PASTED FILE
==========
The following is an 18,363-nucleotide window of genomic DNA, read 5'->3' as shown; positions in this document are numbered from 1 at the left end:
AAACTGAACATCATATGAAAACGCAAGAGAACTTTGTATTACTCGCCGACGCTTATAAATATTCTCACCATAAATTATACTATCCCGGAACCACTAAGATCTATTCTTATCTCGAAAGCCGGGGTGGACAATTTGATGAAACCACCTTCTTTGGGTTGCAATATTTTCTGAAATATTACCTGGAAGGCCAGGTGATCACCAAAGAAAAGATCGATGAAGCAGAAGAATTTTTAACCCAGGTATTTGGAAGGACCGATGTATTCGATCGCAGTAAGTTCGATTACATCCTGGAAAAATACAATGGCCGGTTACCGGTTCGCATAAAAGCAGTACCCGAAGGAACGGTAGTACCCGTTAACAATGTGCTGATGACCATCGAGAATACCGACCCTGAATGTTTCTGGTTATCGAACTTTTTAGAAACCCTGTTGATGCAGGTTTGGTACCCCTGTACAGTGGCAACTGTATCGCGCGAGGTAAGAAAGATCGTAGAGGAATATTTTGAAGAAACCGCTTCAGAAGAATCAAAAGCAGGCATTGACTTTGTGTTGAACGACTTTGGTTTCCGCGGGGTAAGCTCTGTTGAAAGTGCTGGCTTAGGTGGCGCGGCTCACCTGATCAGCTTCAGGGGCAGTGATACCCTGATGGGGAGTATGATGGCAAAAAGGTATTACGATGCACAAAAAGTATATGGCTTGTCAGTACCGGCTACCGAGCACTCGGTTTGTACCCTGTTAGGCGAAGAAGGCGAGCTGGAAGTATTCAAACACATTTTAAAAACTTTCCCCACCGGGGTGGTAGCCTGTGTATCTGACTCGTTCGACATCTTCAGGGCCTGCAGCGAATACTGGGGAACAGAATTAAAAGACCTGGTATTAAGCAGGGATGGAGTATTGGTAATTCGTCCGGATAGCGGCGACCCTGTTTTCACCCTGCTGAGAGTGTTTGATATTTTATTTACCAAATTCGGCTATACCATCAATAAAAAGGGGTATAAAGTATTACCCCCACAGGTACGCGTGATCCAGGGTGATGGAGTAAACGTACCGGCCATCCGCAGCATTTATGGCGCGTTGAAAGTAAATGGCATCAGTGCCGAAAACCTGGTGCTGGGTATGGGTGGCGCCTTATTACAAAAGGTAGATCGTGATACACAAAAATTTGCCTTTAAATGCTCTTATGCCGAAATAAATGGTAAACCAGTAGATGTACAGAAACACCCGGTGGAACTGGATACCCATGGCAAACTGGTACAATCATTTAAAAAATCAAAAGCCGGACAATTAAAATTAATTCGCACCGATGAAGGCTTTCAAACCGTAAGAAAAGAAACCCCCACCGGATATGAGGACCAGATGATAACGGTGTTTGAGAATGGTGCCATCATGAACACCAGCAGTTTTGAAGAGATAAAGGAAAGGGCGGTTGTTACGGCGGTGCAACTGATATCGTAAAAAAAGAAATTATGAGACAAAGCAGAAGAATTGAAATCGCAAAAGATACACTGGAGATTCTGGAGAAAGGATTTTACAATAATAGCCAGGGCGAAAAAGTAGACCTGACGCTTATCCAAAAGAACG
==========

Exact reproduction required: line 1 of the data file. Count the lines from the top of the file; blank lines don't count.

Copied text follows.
The following is an 18,363-nucleotide window of genomic DNA, read 5'->3' as shown; positions in this document are numbered from 1 at the left end: